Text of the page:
For examples of the close relation of some Koguryo words and Old Japanese, download this 2-page PDF. Almost all scholars agree that the language contained in this “Koguryo” set looks much like Old Japanese. Roy Andrew Miller — who is famously convinced that Japanese is an Altaic language — believed these words to be Proto-Japanese from Wa people who were living on the peninsula. There, however, is no evidence of a Proto-Japanese/Wa conquest in Korea that could have caused a change in place names. An important side note, which Beckwith emphasizes in the paper, Korean words look absolutely nothing like the Koguryo vocabulary, and the weakness of this connection puts the Japanese-Korean relation theory in doubt.

If the Japanese (Wa/Yayoi) and Koguryo/Paekche peoples are truly related, how in the world did they get all the way through the Korean peninsula and down to Japan which there is no record of happening? They didn’t. Based on the work of Gisaburo N. Kiyose, Beckwith proposes a somewhat radical immigration narrative for the Wa. He puts the original Koguryoic homeland in Liao-Hsi (present day Liaoning) on the coast of Northeast China. Once the Chinese put pressure on this racial group, the more nomadic and warlike Puyo-Koguryo peoples (who had already split from the Wa at this point) made their way up to Korea and Manchuria. The Wa — who were mostly fishermen and farmers — left by boat to Korea, Kyushu, and the Ryukyuan islands at the same time. Archaeologists have artifacts that show a connection between the Yayoi culture and the culture of that period on the peninsula, and Beckwith suggests that this does not necessarily mean a voyage from settlements in Korea to Japan but a simultaneous settlement of both areas. He also re-emphasizes that no traces of this farming culture can be found in Manchuria or North Korea — which would be critical to proving Japanese came from Northeast Asia as the Altaic family theory would suggest.

Is there evidence for the proto-Japanese presence in China? First of all, Beckwith identifies a set of “native” Japanese words clearly derived from Chinese — with ume (plum) and uma (horse) being the most obvious. (Plums and horses are not even native to the Japanese archipelago.) Furthermore, the Mongolic Hsien-pei captured “people from Wa” in 178 A.D. near the present day Lao-ha River in China, meaning the Proto-Japanese still lived in China during the Yayoi period. In the original accepted theory that continental Koreans came to Japan to spread Yayoi culture, they came by boat. Why could the Wa have not originally come to Korea, Japan, and the Ryukyu islands by boat from somewhere other than the Korean peninsula?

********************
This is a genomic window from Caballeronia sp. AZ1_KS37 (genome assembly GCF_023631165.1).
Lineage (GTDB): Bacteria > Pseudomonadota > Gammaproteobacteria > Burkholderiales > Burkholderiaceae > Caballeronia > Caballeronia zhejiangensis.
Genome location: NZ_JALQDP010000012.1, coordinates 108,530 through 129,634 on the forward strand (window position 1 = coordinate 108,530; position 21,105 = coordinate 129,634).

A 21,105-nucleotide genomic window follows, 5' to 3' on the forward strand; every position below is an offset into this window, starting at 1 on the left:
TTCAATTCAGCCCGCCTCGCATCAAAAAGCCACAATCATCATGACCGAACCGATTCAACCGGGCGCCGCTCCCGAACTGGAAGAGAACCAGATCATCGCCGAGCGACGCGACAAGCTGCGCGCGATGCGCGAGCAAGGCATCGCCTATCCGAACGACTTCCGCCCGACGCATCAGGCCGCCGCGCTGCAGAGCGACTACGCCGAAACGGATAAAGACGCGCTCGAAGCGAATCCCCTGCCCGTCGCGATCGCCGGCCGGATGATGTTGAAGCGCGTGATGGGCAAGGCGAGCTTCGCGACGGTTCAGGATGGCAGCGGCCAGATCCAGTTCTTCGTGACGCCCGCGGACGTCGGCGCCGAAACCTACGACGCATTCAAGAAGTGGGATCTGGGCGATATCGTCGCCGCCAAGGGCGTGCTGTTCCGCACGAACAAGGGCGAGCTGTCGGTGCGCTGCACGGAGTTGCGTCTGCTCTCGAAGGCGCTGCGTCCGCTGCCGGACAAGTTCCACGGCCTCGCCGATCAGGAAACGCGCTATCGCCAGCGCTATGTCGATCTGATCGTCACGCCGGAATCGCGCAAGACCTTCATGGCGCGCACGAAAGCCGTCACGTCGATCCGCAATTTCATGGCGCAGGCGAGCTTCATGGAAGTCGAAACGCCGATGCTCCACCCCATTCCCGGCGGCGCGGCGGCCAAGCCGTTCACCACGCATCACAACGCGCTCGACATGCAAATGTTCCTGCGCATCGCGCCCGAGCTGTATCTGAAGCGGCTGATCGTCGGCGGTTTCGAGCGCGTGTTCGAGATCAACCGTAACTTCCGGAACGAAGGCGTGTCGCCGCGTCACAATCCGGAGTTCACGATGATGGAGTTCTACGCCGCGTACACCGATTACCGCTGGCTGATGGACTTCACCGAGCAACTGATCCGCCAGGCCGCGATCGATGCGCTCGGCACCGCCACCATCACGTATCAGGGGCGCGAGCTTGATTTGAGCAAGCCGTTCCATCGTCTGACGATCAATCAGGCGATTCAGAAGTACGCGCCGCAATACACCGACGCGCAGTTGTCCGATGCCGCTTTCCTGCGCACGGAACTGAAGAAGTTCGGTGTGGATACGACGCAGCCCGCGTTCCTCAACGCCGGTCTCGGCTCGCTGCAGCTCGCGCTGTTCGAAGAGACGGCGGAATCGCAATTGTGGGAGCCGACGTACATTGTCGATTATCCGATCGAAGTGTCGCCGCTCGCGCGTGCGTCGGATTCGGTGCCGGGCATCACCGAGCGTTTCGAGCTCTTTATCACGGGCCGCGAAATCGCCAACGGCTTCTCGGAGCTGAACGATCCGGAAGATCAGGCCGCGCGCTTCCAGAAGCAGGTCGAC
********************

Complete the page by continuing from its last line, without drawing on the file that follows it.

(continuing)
Surely trained linguists and archaeologists will be able to find holes in Beckwith’s theory that I do not see (here’s one criticism), but the closer resemblance of Japanese to Koguryo than Shilla-based Korean puts a serious dent into the basic idea that the Japanese and Korean peoples are “related.” For example, in Jared Diamond’s essay on the roots of the Japanese people, he comes to the conclusion that:

As reluctant as Japanese and Koreans are to admit it, they are like twin brothers who shared their formative years. The political future of East Asia depends in large part on their success in rediscovering those ancient bonds between them.

Beckwith’s theory pretty much puts the Japanese and Koreans as distant relatives — cousins at best and definitely not the “brothers” as Diamond would like them to be. Even if Koguryo and Paekche peoples were subsumed into the “Korean people,” they did not add much to the linguistic tradition. Beckwith talks about the fact that Koguryo may have been going extinct even before the fall of the kingdom since so many of the inhabitants spoke a Han Korean language. Once T’ang China took over Koguryo, they exiled many of the Koguryo people to the middle of China to die off there.3 At best, the modern day Koreans have a minority strain of Koguryo in their DNA and language. The means that the Japanese people’s cousins — Koguryo and Paekche peoples — happened to be the uncle in a big Korean family mostly made up of Han peoples. The Wa, therefore, have no blood relations to the Shilla side of the family and were never themselves “continental Koreans.” Before and after the fall of Paekche in 660, many Paekche elites fled to Japan. In fact, one-third of the nobility in Nara (in the Nara period) was “foreign” — which I assume to mean Paekche Koreans. Although this complicates the “racial purity” of the Japanese today, this still does not make the Japanese people directly related to the majority ancestor of Koreans.

Beckwith’s theory may not be the definitive account, but it gets closer to placing the Japanese people’s origin in the correct zone of the East Asian continent and helps break the age-old myth of the “isolated language.” The theory, however, creates greater historical questions regarding the link between the Japanese and Korean people. The Japanese are only “Korean” in a broad sense (related to peoples of the Korean kingdoms), but almost totally unrelated the primary ancestors of the modern Korean people. Since the “brother” argument may now fail in our attempts to pressure the two countries to take up better relations, I guess we should just ask them to get along for the 1,000 other legitimate reasons.

1 Although the “uniqueness” emphasis seems related to Nihonjinron and/or ideas of “pure blood,” the Japan state during WWII officially called Korean and other Asian languages “dialects” of Japanese to justify their imperialist expansion.
2 Not to be confused with Han Chinese.
3 The whole “Is Koguryo Chinese or Korean?” is a whole ‘nother bag.

W. David MARX (Marxy)
January 19, 2007